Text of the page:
The Israeli authorities have drawn a new map for its maritime border with Lebanon based on the latter's expansion of the area disputed between the two countries, RT reported on Tuesday.
The new version was published by the Jerusalem Post, claiming that the disputed area is originally two per cent of Israel's Exclusive Economic Zone (EEZ). The Israeli newspaper said that the new maritime border referred to as Line 310 is larger than Israel's current line being negotiated with Lebanon.
For the first time in 30 years, Israel and Lebanon started indirect talks last October on the border issue. The talks were brokered by the United States.
Lebanon agreed to take part in the hope that it would benefit from the gas reserves in the Mediterranean. This in turn would help to ease its critical economic situation.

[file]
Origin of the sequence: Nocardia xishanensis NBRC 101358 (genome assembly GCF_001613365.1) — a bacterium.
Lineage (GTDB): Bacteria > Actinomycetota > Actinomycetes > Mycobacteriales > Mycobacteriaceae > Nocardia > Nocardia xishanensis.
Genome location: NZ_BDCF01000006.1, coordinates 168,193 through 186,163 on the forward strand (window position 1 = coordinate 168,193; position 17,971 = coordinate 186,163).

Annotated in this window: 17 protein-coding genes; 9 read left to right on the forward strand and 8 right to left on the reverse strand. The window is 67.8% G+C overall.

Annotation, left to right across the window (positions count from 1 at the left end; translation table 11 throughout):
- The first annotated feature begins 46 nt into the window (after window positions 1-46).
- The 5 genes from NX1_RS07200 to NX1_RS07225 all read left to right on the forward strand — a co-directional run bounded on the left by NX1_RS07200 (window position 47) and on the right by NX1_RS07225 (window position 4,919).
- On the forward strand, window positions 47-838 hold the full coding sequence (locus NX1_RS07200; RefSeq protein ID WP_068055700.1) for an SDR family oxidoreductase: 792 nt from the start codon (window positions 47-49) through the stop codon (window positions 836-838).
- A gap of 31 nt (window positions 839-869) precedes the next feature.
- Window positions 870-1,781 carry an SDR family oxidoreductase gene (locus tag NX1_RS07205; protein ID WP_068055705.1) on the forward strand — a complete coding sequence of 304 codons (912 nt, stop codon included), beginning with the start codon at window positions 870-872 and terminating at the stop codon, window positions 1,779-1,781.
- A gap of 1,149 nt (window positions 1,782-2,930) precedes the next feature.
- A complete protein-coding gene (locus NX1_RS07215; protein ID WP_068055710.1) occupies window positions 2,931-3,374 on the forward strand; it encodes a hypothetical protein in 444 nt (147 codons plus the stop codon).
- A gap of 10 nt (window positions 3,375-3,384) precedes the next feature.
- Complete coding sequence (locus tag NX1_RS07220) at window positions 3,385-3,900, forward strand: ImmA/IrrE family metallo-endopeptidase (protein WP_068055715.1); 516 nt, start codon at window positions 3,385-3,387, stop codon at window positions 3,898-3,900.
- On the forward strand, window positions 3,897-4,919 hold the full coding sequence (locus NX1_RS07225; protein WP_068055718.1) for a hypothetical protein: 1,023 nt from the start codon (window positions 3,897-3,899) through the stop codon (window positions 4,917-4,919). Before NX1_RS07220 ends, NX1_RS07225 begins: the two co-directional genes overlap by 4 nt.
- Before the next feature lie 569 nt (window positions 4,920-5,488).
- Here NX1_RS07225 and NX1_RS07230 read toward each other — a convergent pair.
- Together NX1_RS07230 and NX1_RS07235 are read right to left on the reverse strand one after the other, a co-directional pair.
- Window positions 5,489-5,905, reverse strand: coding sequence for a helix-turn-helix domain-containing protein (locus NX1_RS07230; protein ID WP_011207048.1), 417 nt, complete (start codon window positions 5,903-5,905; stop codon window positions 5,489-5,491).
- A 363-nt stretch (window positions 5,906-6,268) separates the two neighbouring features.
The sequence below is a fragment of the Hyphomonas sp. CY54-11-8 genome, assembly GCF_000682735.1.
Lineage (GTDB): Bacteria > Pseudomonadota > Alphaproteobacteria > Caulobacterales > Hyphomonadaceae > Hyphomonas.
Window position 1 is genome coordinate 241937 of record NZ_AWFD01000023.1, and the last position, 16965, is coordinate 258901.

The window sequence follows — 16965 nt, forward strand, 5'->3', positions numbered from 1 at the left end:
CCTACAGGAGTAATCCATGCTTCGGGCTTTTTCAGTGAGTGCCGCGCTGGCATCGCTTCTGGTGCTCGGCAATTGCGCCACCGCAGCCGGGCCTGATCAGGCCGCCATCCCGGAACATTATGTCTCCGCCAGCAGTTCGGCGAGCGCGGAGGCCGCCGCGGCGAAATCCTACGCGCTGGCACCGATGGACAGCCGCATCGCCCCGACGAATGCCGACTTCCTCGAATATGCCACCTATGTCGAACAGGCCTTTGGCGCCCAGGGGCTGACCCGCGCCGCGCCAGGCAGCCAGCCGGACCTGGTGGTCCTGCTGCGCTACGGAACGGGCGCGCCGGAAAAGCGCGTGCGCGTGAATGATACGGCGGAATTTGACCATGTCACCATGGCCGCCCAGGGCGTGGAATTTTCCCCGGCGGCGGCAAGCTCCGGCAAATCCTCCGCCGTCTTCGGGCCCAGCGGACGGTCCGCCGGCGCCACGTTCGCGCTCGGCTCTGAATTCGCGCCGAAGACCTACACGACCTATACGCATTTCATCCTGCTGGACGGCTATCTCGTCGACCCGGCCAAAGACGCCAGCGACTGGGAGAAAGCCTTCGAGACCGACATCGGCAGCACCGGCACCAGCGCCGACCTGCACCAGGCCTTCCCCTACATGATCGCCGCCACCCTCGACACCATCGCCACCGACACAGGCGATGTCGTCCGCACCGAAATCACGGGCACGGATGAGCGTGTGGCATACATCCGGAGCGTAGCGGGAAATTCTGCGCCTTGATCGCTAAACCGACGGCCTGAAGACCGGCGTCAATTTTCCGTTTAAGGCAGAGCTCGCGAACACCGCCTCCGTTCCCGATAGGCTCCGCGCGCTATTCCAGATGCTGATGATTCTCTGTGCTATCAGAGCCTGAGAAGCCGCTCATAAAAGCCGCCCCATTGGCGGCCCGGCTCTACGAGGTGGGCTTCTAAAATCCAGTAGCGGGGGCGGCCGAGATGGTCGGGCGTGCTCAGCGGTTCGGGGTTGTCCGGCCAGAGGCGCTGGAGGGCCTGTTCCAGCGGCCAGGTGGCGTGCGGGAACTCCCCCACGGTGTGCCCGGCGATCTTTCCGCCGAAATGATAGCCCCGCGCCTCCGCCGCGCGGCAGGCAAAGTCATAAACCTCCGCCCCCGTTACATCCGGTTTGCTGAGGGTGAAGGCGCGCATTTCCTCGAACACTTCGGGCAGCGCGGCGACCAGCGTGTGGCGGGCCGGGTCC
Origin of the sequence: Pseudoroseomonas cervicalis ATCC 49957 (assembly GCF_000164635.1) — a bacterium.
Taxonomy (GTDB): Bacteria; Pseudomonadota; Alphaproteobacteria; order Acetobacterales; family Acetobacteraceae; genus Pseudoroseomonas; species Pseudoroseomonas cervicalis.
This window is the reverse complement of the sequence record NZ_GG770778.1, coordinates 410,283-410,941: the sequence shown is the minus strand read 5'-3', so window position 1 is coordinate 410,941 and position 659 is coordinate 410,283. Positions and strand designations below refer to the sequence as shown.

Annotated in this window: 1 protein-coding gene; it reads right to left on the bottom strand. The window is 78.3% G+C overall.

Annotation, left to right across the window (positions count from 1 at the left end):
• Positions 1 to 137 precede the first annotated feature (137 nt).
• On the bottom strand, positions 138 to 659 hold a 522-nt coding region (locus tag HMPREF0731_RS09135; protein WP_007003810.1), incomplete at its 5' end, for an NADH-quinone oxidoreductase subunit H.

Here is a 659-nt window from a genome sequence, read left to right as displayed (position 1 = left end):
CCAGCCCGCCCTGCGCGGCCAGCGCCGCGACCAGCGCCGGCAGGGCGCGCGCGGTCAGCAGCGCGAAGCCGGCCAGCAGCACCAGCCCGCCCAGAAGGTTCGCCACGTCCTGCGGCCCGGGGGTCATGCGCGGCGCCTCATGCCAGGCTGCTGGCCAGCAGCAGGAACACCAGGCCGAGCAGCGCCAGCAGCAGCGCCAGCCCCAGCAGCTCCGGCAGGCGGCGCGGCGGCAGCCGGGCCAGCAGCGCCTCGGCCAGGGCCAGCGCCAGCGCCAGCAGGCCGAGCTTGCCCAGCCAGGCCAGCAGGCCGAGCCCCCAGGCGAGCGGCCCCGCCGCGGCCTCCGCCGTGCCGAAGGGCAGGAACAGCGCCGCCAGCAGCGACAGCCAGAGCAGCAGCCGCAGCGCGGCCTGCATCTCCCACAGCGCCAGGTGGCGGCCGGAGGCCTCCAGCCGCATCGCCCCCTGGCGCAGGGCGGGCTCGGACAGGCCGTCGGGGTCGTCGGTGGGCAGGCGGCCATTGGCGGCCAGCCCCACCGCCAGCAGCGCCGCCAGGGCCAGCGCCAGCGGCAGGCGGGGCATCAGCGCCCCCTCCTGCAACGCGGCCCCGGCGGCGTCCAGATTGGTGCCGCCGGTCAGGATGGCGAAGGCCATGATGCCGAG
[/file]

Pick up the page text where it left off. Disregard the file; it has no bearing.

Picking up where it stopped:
After four rounds of talks, though, they were stopped. Israeli Energy Minister Yuval Steinitz claimed that Lebanon had changed its position seven times during the talks, and made "provocative" proposals.
Israel and Lebanon started their talks based on a memorandum sent to the UN in 2011. This included a notice of initial agreement on a border point between the two countries, which limits the dispute to just 860 square kilometres.
Lebanon, however, is asking for its rights based on the international land border point established in 1922, which gives it an additional sea area of 1,430 square kilometres, making a total of 2,290 square kilometres. It is in response to this Lebanese expansion that Israel has re-drafted its own map of the area in question.